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fishing

Fishing

Although the use of animals for food products affects many different species including birds and other animals, the largest number of victims are aquatic animals. The total number of fishes and other aquatic animals caught every year is very difficult to calculate. Measurements are usually made in tons, which makes it impossible to determine the exact number of individual animals killed.

Nevertheless, it is estimated that somewhere between one and three trillion fishes are caught every year,1 and numbers for other aquatic animals could also be extremely high, at least a few hundred billion animals. There is a great variety of fishes and other aquatic animals that are caught, but those that are captured in the highest numbers include sardines, herrings, cods, anchovies, tunas, flounders, mullets, squids, shrimps, salmons, crabs, lobsters, and flatfishes.

 

The suffering of animals who are caught

We may find it difficult to empathize with fishes and other aquatic animals since they are very different from humans physically, they live beneath the water, and we cannot perceive their vocalizations. However, numerous studies have shown that fishes have the capacity to suffer and feel pleasure, just like mammals, birds, reptiles and other animals.2 Fishes suffer pain and seek out positive experiences.

Just like fishes, amphibians3 and a large number of invertebrates have the capacity to experience suffering and pleasure. Cephalopods such as octopuses have nervous systems very different from those of mammals; however, they are capable of solving problems more complex than those some mammals can solve. This seems to indicate their ability to have even more complex experiences than some mammals, but, more importantly, it means the claim that they aren’t sentient is not plausible.4 And various studies have shown that a variety of crustaceans like lobsters and crabs respond to pain, have biological structures capable of mediating pain, and exhibit cognitive processes that would require enough centralization of the nervous system to be able to feel pain.5 Because animals routinely exploited by humans are sentient beings with the capacity to have positive and negative experiences, the practice of capturing and killing them deprives them of opportunities for enjoyment and causes them significant suffering.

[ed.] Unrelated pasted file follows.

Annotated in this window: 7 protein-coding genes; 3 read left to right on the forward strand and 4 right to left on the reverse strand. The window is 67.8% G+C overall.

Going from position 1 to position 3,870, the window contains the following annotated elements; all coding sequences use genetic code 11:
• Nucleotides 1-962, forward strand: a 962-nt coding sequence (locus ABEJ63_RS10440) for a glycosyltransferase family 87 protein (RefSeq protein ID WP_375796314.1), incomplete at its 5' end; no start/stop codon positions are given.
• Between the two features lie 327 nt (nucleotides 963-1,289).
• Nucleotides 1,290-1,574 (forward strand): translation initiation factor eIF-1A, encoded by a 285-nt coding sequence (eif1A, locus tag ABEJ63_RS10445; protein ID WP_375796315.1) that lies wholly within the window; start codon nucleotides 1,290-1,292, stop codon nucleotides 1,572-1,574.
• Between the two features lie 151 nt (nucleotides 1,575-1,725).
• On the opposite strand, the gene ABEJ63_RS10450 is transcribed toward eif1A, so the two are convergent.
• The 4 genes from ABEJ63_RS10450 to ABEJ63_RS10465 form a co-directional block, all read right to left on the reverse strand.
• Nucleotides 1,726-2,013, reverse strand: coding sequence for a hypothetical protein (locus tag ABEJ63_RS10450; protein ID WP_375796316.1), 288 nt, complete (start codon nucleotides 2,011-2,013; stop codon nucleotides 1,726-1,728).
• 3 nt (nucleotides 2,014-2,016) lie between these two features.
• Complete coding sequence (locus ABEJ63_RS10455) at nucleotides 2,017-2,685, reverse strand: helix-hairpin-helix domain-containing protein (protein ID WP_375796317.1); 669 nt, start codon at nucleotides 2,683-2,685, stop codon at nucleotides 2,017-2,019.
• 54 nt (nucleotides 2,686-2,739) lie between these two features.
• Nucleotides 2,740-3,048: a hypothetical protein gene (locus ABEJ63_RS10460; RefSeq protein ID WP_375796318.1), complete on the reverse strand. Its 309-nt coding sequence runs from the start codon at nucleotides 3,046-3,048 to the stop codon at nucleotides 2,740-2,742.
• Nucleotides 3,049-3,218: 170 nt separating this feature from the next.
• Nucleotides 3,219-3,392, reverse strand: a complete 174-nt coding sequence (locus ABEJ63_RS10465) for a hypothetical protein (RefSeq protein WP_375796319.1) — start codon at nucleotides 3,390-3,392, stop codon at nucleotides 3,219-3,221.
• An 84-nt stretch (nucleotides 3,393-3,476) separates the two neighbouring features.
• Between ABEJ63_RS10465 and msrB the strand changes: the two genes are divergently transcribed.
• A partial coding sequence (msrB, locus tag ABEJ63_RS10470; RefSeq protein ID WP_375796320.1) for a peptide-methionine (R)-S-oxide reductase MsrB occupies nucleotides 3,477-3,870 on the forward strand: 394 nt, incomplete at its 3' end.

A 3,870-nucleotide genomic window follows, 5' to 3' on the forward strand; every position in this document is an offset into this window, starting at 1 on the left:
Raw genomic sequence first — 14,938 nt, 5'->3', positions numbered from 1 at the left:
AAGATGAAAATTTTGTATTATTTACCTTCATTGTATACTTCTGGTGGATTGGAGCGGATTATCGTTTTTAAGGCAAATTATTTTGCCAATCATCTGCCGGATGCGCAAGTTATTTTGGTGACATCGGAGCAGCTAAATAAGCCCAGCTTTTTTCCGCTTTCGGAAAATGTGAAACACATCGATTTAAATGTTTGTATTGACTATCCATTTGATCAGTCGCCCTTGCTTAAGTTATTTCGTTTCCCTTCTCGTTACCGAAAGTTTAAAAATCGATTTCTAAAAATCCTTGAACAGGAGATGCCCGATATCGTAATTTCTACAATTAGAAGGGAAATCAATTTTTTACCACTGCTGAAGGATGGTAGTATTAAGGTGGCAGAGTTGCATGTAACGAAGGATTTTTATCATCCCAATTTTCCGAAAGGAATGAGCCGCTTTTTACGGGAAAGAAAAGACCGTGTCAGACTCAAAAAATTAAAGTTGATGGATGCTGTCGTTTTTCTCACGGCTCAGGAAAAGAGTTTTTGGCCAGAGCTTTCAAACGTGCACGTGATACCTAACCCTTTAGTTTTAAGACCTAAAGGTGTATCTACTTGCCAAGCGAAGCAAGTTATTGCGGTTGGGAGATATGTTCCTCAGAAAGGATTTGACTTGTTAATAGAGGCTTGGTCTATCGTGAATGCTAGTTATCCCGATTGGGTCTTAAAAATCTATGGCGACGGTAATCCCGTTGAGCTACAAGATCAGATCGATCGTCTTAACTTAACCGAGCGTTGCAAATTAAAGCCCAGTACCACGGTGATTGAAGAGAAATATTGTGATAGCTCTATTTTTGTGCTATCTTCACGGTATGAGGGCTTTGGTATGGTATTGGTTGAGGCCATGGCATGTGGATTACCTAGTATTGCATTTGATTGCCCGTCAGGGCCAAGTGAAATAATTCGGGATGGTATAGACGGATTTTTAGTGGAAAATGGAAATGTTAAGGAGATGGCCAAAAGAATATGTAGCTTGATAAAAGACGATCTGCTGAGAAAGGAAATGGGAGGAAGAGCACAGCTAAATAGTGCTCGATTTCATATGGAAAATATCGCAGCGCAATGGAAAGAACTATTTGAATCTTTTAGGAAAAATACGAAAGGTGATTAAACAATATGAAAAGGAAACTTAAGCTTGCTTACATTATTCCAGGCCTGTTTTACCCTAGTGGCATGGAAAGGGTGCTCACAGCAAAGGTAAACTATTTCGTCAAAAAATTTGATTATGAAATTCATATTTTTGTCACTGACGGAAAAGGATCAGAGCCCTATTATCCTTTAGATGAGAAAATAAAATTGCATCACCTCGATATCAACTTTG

How sea animals who are caught suffer and die

Fishes and other animals who are victims of fishing practices die a variety of ways. They often die due to the decompression as they are hauled up from the depths of the sea to the surface, which causes their internal organs to explode.

Others die of asphyxiation when they are pulled out of the water. Before they die, they experience an enormous amount of distress and make frantic movements as they try in vain to return to the water. Other animals die as a result of injuries from the capturing process or extreme exhaustion caused by stress as they attempt to escape nets (particularly in trawling or trawl fishing). Animals used as bait are also eaten by the animals being captured. And others are crushed by the weight of other fishes being caught with them. This can occur after the nets are collected and emptied or in the fishing nets themselves. Other fishes are killed by fishers, such as tuna, which are killed with spears and other instruments. Many other fishes are frozen alive. On many fishing vessels that are equipped with freezers, animals are immediately put into freezers on board after being caught.